3 Most Costly Types of Cyber Insurance Claims
A good cyber insurance policy starts with two core coverage components. These are:
- Data Breach coverage
- Cyber Liability coverage
Data Breach coverage is also referred to as 1st party coverage. This helps your business respond to a breach if PII (personally identifiable information) gets lost or stolen, whether it’s from a hacker breaking into your network, or an employee accidentally getting their laptop stolen at a coffee shop.
Data Breach insurance coverage can help pay the [expensive] costs for such things as:
- Notifying affected customers, patients, or employees;
- Hiring a public relations firm for damage control;
- Offering ongoing credit monitoring services to data breach victims;
- Business income coverage to help replace lost income if you can’t run your business because of a data breach;
- Extortion Coverage helps cover the amount you paid if someone takes your business’ data and demands a ransom.
Between data breach coverage and cyber liability coverage, more than 95% of cyber insurance claims costs come from data breach losses! And these data breach losses fall into three broad categories:
Theft of funds
This is the straightforward theft of money from a company’s bank account. The fact that nearly every business can now move its money around electronically and remotely means that it is much easier to steal. Instead of stealing physical funds, criminals are increasingly stealing electronic funds through social engineering scams. And if a business has somehow been negligent in allowing this to happen, their bank may not reimburse them.
Theft of data
Data is valuable, and if something has value, it is worth stealing. Identity theft has reached record levels around the world and in order to commit identity theft, criminals need data. Seemingly harmless information such as names and addresses stored on a computer network can be worth more money than you think
Damage to digital assets
In order to operate, businesses now have an incredibly high dependency on their systems, and criminals know that. By either damaging or threatening to damage a company’s digital assets, attackers know that they can extort money from their victims who might prefer to pay a ransom rather than see their business grind to a halt. And even after paying up, the victim is often left with systems that are unusable and costly to fix. Your cyber insurance policy will help do this too…..fix and patch your system.
So, when contemplating the purchase of a cyber insurance policy, data breach coverage (1st party coverage) is the heavyweight coverage you must incorporate into your policy. Cyber liability (3rd party coverage) is just as important, but that’s not where the bulk of the claim dollars are paid in the event of a data breach.
Regardless, make sure both of these coverages are included in your cyber insurance policy. And then drill down even further into the data breach coverage section to make sure the line item coverages such as Incident Response Expenses, Cyber Extortion Loss, Network Restoration Expenses, and Business Interruption are included as well.
No two carrier policies are the same and cyber insurance is absolutely not one size fits all!
Hackers Are Shutting Down Factories
A growing number of cyber criminals are targeting factories for ransom, knowing that the industry’s time-sensitive nature puts pressure on companies to pay up. “if we don’t make our product in time, that means Toyota doesn’t make their product in time, which means they don’t have a car to sell on the lot that next day. It’s that tight,” says John Peterson, AW North Carolina’s IT manager. The factory was hit with malware last year, with the potential to lose $270,000 in revenue, plus employee wages, for every hour it was out of commission.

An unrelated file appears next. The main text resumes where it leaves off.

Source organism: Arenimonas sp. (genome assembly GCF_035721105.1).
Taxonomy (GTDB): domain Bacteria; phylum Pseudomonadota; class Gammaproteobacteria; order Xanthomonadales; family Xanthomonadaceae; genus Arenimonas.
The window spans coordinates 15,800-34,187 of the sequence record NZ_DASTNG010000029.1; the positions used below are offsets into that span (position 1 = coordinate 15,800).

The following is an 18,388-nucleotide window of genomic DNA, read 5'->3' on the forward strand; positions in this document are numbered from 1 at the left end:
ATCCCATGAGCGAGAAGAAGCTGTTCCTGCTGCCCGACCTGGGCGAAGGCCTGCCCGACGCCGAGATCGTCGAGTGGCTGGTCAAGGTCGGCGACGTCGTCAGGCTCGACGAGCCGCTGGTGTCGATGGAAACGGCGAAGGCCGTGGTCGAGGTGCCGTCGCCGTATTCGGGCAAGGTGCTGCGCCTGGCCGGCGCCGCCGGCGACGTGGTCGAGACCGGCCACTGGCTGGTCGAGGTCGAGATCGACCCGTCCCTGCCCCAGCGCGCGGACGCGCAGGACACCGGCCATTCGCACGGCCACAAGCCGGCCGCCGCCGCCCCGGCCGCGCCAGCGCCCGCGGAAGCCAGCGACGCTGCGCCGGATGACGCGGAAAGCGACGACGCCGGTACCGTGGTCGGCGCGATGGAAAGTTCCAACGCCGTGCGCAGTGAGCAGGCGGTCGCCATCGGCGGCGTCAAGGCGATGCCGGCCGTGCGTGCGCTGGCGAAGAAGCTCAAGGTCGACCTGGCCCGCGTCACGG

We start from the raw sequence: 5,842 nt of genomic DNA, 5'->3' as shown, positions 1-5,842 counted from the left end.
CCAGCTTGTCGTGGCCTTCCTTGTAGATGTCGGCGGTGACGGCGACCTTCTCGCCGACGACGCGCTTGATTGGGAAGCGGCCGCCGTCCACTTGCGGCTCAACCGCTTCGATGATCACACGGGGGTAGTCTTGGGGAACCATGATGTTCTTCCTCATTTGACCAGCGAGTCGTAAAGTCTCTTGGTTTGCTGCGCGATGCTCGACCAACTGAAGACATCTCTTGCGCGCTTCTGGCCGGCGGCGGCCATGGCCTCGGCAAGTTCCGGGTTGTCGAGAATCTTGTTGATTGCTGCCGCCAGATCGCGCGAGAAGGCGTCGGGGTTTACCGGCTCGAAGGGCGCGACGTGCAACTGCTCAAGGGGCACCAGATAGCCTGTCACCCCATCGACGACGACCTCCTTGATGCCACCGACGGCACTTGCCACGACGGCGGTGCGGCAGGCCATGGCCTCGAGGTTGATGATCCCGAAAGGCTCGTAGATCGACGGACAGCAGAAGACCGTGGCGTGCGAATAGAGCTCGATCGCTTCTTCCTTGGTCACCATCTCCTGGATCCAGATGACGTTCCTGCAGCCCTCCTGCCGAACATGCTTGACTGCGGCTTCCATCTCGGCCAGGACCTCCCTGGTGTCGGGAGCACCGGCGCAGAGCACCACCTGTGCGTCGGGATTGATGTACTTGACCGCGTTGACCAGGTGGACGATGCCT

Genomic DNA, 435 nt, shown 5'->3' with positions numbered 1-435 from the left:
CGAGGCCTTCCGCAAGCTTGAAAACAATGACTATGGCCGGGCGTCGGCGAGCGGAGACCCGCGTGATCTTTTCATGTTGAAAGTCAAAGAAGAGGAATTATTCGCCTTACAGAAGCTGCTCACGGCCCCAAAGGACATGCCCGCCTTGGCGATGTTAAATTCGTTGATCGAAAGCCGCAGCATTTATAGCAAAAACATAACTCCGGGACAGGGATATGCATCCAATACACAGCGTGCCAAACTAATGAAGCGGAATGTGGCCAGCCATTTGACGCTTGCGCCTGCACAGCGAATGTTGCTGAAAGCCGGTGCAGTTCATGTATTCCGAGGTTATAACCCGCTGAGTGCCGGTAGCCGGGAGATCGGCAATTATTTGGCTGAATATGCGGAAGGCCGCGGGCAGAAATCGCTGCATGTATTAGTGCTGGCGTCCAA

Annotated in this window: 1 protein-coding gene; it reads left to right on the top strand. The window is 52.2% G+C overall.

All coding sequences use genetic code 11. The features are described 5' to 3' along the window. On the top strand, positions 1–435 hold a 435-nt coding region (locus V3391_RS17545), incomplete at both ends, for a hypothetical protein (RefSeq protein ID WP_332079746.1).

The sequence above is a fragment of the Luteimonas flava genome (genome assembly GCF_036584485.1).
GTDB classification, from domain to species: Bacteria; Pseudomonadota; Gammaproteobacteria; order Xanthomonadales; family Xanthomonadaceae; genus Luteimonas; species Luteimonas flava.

Manufacturers: do you carry Cyber Liability / Data Breach insurance? Cyber extortion coverage protects your business against losses caused by ransomware and other types of cyber extortion. Many cyber liability policies cover three types of costs.
Ransomware Victims Have Paid Out More Than $25 Million in Past Two Years
Ransomware victims have paid out more than $25 million in the past two years, according to a new study by Google, Chainalysis, UC San Diego and the NYU Tandon School of Engineering. The study reviewed 34 separate families and discovered that a particularly harmful strain, Locky, received more than $7 million in payments. Ransomware, which infects and locks a system until payment has been received, has become “an almost unavoidable threat” over the past few years. It’s shown to be popular amongst cybercriminals, who often demand payment in the form of bitcoin. Two ransomware attacks made earlier this year by WannaCry and NotPetya had been “deemed destructive in nature,” Forbes writes, but only received $140,000 and $10,000, respectively.
A viable solution to this sort of threat? A good Cyber Liability insurance policy will pay extortion expenses and extortion monies as a direct result of a credible cyber extortion threat. This is only one of the many areas a Cyber Liability insurance policy can help.
Cyber insurance can be essential in helping your company recover after a data breach, with costs that can include business disruption, revenue loss, equipment damages, legal fees, public relations expenses, forensic analysis and costs associated with legally mandated notifications. A lesser-known benefit of cyber insurance is the role it can play in protecting your company long before a breach occurs.
Be Careful of Those ATM Card Skimmers
Are you like me where you get paranoid using public ATM’s and paying for gas with your card at the pump? I am sketched out about ATM / credit card skimmers that scammer’s place on public machines to trace your personal information. I stumbled across this video on Facebook. This is in Europe, but it doesn’t matter, this can happen anywhere. Be vigilant my friends!